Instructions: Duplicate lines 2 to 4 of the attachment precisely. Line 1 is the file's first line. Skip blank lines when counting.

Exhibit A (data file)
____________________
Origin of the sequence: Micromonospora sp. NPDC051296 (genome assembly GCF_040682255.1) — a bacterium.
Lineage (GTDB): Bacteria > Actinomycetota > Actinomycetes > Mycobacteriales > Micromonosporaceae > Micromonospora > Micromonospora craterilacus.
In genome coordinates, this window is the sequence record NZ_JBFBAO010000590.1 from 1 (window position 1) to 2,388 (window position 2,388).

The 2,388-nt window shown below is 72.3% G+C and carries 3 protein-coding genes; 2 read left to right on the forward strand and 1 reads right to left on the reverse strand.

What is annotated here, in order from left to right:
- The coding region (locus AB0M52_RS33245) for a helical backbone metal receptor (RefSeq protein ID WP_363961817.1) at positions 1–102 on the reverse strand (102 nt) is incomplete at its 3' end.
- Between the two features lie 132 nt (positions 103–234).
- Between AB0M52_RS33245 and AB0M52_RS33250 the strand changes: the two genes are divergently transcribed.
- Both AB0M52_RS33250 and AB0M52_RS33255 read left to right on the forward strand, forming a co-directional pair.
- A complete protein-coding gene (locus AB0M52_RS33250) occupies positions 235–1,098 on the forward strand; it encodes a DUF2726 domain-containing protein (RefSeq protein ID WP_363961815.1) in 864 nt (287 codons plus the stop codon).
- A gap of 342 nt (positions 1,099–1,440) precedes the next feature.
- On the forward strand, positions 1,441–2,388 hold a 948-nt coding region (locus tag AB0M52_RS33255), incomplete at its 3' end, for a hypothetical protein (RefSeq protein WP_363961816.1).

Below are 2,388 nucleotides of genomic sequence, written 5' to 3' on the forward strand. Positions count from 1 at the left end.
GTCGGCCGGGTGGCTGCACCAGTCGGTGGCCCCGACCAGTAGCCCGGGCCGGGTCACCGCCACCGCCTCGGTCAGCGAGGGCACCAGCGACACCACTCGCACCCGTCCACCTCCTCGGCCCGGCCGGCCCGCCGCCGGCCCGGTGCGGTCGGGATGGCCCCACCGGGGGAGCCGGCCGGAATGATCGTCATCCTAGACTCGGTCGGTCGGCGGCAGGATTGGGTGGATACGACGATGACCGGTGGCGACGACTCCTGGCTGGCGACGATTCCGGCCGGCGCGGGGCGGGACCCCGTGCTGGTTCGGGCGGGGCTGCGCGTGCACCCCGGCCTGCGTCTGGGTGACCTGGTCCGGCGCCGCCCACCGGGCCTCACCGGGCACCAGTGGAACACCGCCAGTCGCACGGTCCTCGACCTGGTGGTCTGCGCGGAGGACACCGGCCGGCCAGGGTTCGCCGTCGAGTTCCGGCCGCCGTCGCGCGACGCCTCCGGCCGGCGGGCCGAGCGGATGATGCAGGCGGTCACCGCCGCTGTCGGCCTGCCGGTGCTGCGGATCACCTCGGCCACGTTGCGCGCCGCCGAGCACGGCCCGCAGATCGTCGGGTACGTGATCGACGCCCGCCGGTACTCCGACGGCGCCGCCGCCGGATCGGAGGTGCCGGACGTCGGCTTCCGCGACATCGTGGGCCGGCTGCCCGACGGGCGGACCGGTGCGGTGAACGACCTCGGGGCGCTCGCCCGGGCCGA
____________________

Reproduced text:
Lineage (GTDB): Bacteria > Actinomycetota > Actinomycetes > Mycobacteriales > Micromonosporaceae > Micromonospora > Micromonospora craterilacus.
In genome coordinates, this window is the sequence record NZ_JBFBAO010000590.1 from 1 (window position 1) to 2,388 (window position 2,388).

The 2,388-nt window shown below is 72.3% G+C and carries 3 protein-coding genes; 2 read left to right on the forward strand and 1 reads right to left on the reverse strand.